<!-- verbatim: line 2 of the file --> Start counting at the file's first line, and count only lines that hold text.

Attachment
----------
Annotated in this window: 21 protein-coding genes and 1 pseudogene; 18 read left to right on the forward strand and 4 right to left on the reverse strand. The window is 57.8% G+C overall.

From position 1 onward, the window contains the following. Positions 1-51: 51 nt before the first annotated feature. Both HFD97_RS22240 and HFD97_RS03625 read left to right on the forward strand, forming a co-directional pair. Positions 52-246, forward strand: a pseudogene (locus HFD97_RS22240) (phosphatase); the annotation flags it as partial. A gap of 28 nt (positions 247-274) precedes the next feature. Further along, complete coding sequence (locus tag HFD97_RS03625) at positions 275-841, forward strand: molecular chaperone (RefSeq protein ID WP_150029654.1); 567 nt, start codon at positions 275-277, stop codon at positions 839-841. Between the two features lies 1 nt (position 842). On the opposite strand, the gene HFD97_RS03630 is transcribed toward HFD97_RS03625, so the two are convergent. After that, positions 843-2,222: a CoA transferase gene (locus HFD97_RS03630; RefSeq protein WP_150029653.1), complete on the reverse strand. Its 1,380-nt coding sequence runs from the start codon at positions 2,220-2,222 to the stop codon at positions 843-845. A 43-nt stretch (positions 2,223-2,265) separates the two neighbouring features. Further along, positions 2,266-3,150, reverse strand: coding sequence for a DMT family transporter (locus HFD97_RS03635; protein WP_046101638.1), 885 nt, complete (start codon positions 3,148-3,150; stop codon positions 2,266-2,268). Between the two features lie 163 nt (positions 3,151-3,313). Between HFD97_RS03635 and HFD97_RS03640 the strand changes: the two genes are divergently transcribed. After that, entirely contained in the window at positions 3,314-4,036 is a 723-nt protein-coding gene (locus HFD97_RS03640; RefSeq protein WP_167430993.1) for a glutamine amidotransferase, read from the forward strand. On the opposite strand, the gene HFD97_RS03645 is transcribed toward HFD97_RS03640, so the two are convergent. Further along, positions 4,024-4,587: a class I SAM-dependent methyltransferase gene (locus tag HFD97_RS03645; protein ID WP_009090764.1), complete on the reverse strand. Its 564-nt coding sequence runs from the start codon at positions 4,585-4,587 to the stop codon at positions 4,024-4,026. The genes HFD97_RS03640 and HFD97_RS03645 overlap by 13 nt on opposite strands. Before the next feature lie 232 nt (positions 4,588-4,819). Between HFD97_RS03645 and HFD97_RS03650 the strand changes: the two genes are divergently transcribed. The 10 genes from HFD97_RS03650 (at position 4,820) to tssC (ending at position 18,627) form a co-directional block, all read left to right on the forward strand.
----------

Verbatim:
From position 1 onward, the window contains the following. Positions 1-51: 51 nt before the first annotated feature. Both HFD97_RS22240 and HFD97_RS03625 read left to right on the forward strand, forming a co-directional pair. Positions 52-246, forward strand: a pseudogene (locus HFD97_RS22240) (phosphatase); the annotation flags it as partial. A gap of 28 nt (positions 247-274) precedes the next feature. Further along, complete coding sequence (locus tag HFD97_RS03625) at positions 275-841, forward strand: molecular chaperone (RefSeq protein ID WP_150029654.1); 567 nt, start codon at positions 275-277, stop codon at positions 839-841. Between the two features lies 1 nt (position 842). On the opposite strand, the gene HFD97_RS03630 is transcribed toward HFD97_RS03625, so the two are convergent. After that, positions 843-2,222: a CoA transferase gene (locus HFD97_RS03630; RefSeq protein WP_150029653.1), complete on the reverse strand. Its 1,380-nt coding sequence runs from the start codon at positions 2,220-2,222 to the stop codon at positions 843-845. A 43-nt stretch (positions 2,223-2,265) separates the two neighbouring features. Further along, positions 2,266-3,150, reverse strand: coding sequence for a DMT family transporter (locus HFD97_RS03635; protein WP_046101638.1), 885 nt, complete (start codon positions 3,148-3,150; stop codon positions 2,266-2,268). Between the two features lie 163 nt (positions 3,151-3,313). Between HFD97_RS03635 and HFD97_RS03640 the strand changes: the two genes are divergently transcribed. After that, entirely contained in the window at positions 3,314-4,036 is a 723-nt protein-coding gene (locus HFD97_RS03640; RefSeq protein WP_167430993.1) for a glutamine amidotransferase, read from the forward strand. On the opposite strand, the gene HFD97_RS03645 is transcribed toward HFD97_RS03640, so the two are convergent. Further along, positions 4,024-4,587: a class I SAM-dependent methyltransferase gene (locus tag HFD97_RS03645; protein ID WP_009090764.1), complete on the reverse strand. Its 564-nt coding sequence runs from the start codon at positions 4,585-4,587 to the stop codon at positions 4,024-4,026. The genes HFD97_RS03640 and HFD97_RS03645 overlap by 13 nt on opposite strands. Before the next feature lie 232 nt (positions 4,588-4,819). Between HFD97_RS03645 and HFD97_RS03650 the strand changes: the two genes are divergently transcribed. The 10 genes from HFD97_RS03650 (at position 4,820) to tssC (ending at position 18,627) form a co-directional block, all read left to right on the forward strand.